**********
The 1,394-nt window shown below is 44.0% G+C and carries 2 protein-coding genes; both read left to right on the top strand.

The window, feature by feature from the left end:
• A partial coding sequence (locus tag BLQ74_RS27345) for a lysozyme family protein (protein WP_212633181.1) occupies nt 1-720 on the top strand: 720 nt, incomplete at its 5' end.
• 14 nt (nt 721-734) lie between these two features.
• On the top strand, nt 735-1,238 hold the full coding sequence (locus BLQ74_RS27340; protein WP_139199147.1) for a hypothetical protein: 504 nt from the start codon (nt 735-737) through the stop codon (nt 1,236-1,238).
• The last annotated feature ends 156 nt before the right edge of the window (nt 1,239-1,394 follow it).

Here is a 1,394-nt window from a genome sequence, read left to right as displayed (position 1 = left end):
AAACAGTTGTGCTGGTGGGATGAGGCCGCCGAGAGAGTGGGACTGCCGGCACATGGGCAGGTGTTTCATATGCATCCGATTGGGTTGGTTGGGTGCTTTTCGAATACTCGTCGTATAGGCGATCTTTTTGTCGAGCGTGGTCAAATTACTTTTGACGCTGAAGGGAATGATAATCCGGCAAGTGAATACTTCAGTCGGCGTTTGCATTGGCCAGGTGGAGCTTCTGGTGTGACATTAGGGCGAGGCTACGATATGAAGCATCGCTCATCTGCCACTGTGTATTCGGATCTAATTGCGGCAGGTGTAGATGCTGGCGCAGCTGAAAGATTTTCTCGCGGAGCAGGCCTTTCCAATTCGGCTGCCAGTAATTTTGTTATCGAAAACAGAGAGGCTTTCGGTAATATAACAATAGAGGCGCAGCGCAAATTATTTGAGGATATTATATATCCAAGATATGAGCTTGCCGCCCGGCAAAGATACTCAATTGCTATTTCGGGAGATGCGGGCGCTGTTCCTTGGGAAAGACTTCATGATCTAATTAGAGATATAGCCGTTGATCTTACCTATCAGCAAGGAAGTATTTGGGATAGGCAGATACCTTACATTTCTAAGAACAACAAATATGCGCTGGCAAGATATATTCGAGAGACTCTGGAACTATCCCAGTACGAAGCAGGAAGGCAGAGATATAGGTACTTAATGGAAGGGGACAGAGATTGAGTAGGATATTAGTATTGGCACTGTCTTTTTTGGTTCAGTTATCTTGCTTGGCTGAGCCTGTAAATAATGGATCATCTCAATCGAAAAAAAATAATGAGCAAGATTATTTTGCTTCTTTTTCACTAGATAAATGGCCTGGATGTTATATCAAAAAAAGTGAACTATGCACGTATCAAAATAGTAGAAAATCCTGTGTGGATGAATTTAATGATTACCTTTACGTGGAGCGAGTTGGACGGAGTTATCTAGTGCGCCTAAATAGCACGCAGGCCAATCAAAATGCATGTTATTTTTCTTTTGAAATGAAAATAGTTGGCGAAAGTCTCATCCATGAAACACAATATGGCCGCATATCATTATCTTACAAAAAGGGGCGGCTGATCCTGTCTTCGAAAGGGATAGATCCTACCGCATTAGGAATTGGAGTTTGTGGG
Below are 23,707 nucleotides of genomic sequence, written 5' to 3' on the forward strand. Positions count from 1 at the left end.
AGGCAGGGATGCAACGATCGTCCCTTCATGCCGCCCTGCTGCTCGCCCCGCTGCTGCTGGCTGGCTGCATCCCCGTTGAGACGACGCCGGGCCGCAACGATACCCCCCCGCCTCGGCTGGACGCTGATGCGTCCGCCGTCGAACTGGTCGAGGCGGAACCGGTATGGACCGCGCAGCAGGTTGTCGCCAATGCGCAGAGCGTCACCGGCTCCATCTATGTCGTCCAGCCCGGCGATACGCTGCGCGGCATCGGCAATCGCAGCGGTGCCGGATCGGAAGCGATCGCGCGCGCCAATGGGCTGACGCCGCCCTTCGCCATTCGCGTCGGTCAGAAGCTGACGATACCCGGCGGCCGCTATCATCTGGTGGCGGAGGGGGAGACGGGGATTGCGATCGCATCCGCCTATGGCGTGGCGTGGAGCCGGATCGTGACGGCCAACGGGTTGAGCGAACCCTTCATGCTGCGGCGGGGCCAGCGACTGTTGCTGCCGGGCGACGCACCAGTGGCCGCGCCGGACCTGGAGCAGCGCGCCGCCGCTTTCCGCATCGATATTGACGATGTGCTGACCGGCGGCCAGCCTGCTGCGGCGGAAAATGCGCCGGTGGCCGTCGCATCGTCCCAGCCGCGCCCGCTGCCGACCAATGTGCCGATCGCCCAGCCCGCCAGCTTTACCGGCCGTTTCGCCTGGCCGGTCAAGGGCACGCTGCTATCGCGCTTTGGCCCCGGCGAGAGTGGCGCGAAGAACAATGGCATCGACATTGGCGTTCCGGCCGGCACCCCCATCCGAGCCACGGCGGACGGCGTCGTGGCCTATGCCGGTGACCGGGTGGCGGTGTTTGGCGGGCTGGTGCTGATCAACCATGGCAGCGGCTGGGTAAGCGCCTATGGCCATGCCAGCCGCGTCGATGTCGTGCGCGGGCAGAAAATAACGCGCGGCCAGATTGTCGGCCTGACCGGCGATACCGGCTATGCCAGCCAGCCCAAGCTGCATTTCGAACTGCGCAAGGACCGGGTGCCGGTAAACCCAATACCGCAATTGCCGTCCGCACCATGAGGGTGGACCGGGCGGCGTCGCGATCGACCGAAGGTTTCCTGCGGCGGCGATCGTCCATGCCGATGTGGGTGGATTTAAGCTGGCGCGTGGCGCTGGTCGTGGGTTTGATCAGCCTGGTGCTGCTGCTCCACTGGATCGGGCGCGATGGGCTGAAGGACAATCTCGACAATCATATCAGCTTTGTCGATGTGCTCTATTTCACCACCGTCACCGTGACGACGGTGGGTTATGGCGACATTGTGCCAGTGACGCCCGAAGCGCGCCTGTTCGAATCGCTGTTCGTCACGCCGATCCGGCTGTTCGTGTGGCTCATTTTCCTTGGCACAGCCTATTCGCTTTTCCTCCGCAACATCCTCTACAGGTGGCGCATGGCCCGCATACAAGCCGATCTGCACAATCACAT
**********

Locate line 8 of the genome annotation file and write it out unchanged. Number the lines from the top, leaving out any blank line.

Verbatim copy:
AAACAGTTGTGCTGGTGGGATGAGGCCGCCGAGAGAGTGGGACTGCCGGCACATGGGCAGGTGTTTCATATGCATCCGATTGGGTTGGTTGGGTGCTTTTCGAATACTCGTCGTATAGGCGATCTTTTTGTCGAGCGTGGTCAAATTACTTTTGACGCTGAAGGGAATGATAATCCGGCAAGTGAATACTTCAGTCGGCGTTTGCATTGGCCAGGTGGAGCTTCTGGTGTGACATTAGGGCGAGGCTACGATATGAAGCATCGCTCATCTGCCACTGTGTATTCGGATCTAATTGCGGCAGGTGTAGATGCTGGCGCAGCTGAAAGATTTTCTCGCGGAGCAGGCCTTTCCAATTCGGCTGCCAGTAATTTTGTTATCGAAAACAGAGAGGCTTTCGGTAATATAACAATAGAGGCGCAGCGCAAATTATTTGAGGATATTATATATCCAAGATATGAGCTTGCCGCCCGGCAAAGATACTCAATTGCTATTTCGGGAGATGCGGGCGCTGTTCCTTGGGAAAGACTTCATGATCTAATTAGAGATATAGCCGTTGATCTTACCTATCAGCAAGGAAGTATTTGGGATAGGCAGATACCTTACATTTCTAAGAACAACAAATATGCGCTGGCAAGATATATTCGAGAGACTCTGGAACTATCCCAGTACGAAGCAGGAAGGCAGAGATATAGGTACTTAATGGAAGGGGACAGAGATTGAGTAGGATATTAGTATTGGCACTGTCTTTTTTGGTTCAGTTATCTTGCTTGGCTGAGCCTGTAAATAATGGATCATCTCAATCGAAAAAAAATAATGAGCAAGATTATTTTGCTTCTTTTTCACTAGATAAATGGCCTGGATGTTATATCAAAAAAAGTGAACTATGCACGTATCAAAATAGTAGAAAATCCTGTGTGGATGAATTTAATGATTACCTTTACGTGGAGCGAGTTGGACGGAGTTATCTAGTGCGCCTAAATAGCACGCAGGCCAATCAAAATGCATGTTATTTTTCTTTTGAAATGAAAATAGTTGGCGAAAGTCTCATCCATGAAACACAATATGGCCGCATATCATTATCTTACAAAAAGGGGCGGCTGATCCTGTCTTCGAAAGGGATAGATCCTACCGCATTAGGAATTGGAGTTTGTGGG